... the external drives you buy are just standard IDE (or SATA) drives mounted in an external case (and with a built-in ATA to USB bridge).   You could remove the drive from that external case and mount it inside the PC.   There is no reason to do that as long as you ALWAYS do a Safely Remove before you power down the external unit.   ... and yes, you could simply buy a bare drive to mount internally if you want to.

The key thing here is to ALWAYS do a Safely Remove.   THAT is what caused the problem you had --> NOT the fact that it was a USB drive.   ... and you would have the SAME problem with ANY external drive if you did the same thing again :-)

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LVL 70

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by:garycase
garycase earned 1000 total points
ID: 17867870
"... The best is an External USB Disk with built-in power, via 2 USB, one for Data and one for Power ..." ==> OUCH!!  I strongly do NOT agree !!   I've seen far too many cases of USB controllers being destroyed by devices that draw too much power from the USB ports.   You do NOT want a self-powered external drive !!   Most 2.5" hard drives draw right at the USB maximum (500ma) of power => and when mounted in an external enclosure they will draw that much PLUS whatever the electronics in the enclosure require.   That's a very marginal device to power from a USB port (but a lot of folks do it ... and companies continue to sell self-powered units for notebooks) => and result in a lot of failed USB controllers on notebooks.   As for a 3.5" drive --> they draw WAY too much power for a USB port.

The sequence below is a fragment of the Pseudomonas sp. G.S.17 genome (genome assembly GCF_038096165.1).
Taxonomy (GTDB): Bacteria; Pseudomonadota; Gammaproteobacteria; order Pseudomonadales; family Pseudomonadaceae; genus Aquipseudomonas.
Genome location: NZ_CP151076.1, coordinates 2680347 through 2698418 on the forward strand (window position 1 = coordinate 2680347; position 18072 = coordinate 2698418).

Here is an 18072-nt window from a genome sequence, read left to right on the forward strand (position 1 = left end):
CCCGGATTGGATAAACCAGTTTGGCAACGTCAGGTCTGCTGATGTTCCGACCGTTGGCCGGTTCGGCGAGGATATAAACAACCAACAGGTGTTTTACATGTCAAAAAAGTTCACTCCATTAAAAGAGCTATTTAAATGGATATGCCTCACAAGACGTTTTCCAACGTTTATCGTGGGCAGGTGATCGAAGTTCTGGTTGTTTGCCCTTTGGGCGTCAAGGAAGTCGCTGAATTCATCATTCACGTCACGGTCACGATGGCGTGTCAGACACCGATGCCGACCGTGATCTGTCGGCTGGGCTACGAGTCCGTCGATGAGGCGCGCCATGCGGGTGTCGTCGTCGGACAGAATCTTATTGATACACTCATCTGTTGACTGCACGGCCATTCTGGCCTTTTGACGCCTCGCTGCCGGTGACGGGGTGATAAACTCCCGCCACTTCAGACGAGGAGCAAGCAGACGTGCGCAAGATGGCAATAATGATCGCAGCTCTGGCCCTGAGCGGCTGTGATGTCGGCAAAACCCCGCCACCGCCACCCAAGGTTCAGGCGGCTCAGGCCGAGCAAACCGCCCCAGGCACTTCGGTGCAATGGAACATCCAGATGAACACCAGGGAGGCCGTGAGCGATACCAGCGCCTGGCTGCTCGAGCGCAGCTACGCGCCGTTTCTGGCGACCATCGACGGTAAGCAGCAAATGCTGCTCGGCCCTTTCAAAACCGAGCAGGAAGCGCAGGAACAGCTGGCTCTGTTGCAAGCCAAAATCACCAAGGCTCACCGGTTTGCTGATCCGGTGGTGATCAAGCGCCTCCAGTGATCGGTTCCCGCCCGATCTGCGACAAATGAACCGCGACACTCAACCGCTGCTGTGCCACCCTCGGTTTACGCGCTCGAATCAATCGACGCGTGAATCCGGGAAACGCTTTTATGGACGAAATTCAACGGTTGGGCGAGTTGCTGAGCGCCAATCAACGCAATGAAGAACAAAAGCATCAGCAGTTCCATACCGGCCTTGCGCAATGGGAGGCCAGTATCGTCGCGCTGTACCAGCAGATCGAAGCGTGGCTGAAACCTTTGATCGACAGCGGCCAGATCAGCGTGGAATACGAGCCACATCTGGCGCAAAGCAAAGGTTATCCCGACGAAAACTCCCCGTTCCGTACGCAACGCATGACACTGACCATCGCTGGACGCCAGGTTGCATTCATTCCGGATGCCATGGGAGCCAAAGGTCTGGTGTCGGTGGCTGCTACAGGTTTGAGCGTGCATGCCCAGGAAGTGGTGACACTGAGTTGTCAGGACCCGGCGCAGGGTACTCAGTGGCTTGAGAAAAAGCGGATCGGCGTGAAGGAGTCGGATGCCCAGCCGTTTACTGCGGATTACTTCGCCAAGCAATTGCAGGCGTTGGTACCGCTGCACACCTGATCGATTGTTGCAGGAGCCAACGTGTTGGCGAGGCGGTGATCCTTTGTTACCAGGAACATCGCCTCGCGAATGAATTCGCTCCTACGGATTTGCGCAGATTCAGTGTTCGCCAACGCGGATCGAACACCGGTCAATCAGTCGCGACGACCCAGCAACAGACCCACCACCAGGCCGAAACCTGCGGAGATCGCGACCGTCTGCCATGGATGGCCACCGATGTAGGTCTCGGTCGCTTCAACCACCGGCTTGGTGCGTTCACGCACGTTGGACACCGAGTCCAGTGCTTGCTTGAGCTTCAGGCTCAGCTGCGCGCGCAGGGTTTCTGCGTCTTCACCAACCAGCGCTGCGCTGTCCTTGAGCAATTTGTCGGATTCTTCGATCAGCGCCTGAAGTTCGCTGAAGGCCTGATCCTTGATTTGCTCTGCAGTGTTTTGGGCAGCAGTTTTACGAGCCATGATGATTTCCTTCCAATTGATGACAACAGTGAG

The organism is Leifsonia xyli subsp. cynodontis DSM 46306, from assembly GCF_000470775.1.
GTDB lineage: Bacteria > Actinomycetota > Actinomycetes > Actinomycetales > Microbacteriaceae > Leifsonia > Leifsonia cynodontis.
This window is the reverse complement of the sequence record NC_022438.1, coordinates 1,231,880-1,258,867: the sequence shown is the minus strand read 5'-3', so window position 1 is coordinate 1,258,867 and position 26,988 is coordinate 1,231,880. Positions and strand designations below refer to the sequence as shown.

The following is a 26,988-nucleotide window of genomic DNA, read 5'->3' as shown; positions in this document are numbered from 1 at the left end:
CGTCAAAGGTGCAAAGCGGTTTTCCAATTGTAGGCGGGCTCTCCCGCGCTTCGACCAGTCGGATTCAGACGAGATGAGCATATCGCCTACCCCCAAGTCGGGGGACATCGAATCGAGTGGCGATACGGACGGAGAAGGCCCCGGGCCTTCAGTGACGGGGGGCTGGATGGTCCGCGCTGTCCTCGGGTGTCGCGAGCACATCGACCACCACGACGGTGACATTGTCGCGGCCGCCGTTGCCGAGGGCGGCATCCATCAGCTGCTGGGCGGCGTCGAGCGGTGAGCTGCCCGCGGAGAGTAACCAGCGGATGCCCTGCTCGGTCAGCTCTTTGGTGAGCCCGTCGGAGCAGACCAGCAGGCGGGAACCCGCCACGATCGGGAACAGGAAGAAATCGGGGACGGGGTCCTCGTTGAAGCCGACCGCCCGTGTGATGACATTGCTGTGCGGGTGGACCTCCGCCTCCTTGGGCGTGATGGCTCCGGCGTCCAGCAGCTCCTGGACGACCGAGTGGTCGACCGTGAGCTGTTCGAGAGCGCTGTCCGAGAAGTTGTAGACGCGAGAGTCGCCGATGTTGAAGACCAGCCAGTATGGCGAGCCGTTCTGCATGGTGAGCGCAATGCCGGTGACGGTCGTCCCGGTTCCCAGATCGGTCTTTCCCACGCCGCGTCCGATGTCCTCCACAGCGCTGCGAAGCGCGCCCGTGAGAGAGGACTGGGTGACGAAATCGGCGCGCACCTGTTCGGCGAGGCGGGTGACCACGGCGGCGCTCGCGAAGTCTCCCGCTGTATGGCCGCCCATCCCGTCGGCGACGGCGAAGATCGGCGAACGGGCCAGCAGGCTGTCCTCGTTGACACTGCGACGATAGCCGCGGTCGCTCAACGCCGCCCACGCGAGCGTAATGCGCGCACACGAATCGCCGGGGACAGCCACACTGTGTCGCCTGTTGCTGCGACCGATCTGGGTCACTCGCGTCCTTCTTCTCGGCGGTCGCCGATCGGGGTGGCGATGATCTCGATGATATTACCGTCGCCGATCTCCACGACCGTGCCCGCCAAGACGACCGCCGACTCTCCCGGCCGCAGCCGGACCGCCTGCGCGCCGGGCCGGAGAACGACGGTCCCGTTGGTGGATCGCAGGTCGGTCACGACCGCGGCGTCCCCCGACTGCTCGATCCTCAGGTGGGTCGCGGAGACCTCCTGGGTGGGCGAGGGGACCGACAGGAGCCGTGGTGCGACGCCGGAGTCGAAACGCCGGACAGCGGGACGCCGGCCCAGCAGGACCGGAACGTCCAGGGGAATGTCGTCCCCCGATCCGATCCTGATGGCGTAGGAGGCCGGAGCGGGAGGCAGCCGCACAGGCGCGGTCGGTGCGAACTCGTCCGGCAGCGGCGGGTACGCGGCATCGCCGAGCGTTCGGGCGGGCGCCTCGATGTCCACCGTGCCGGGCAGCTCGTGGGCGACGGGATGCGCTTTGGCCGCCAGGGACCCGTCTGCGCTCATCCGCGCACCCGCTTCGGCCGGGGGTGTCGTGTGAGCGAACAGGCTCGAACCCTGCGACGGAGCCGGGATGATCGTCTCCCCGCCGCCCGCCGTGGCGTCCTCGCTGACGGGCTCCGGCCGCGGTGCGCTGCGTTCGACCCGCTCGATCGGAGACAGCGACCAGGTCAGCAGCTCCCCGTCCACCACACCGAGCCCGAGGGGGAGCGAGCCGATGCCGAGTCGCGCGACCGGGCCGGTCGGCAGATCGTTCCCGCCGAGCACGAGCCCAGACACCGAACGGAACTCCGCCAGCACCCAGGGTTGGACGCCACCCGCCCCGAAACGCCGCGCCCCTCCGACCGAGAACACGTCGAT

... a MUCH better idea is to get an external drive that senses the power on the USB ports and shuts itself off when you power down the computer.   This is a very nice unit that does that:  http://www.newegg.com/Product/Product.asp?Item=N82E16822136025

Note:  There IS a product called USB PlusPower that has a special connector designed to provide not only the USB interface, but also power for the external devices.   But of course you need both a USB PlusPower interface on the computer; AND a PlusPower-enabled device.   THIS would be fine for an external drive ... but I'm not aware of any external drives that use it (yet).   PlusPower is not a standard, but it was developed by some major players in the transaction terminal business (IBM, NCR, and FCI/Berg) so transaction devices (printers, scanners, terminals) could use it.   Just how far it may evolve is a guess at this point  (seems like a good idea ... it would be perfect for external hard drives).

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LVL 15

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by:mcp_jon
mcp_jon earned 600 total points
ID: 17867929
Hi, Gary,

I hadn´t that notion of Self Powered USB disks !

Thanks a lot for your Input !

Best Regards !
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LVL 6

Assisted Solution

by:manicsquirrel
manicsquirrel earned 200 total points
ID: 17875301
You can always try a NAS.  There are many, many SOHO models out there, for instance a Linksys EFG120 with two removable drive bays.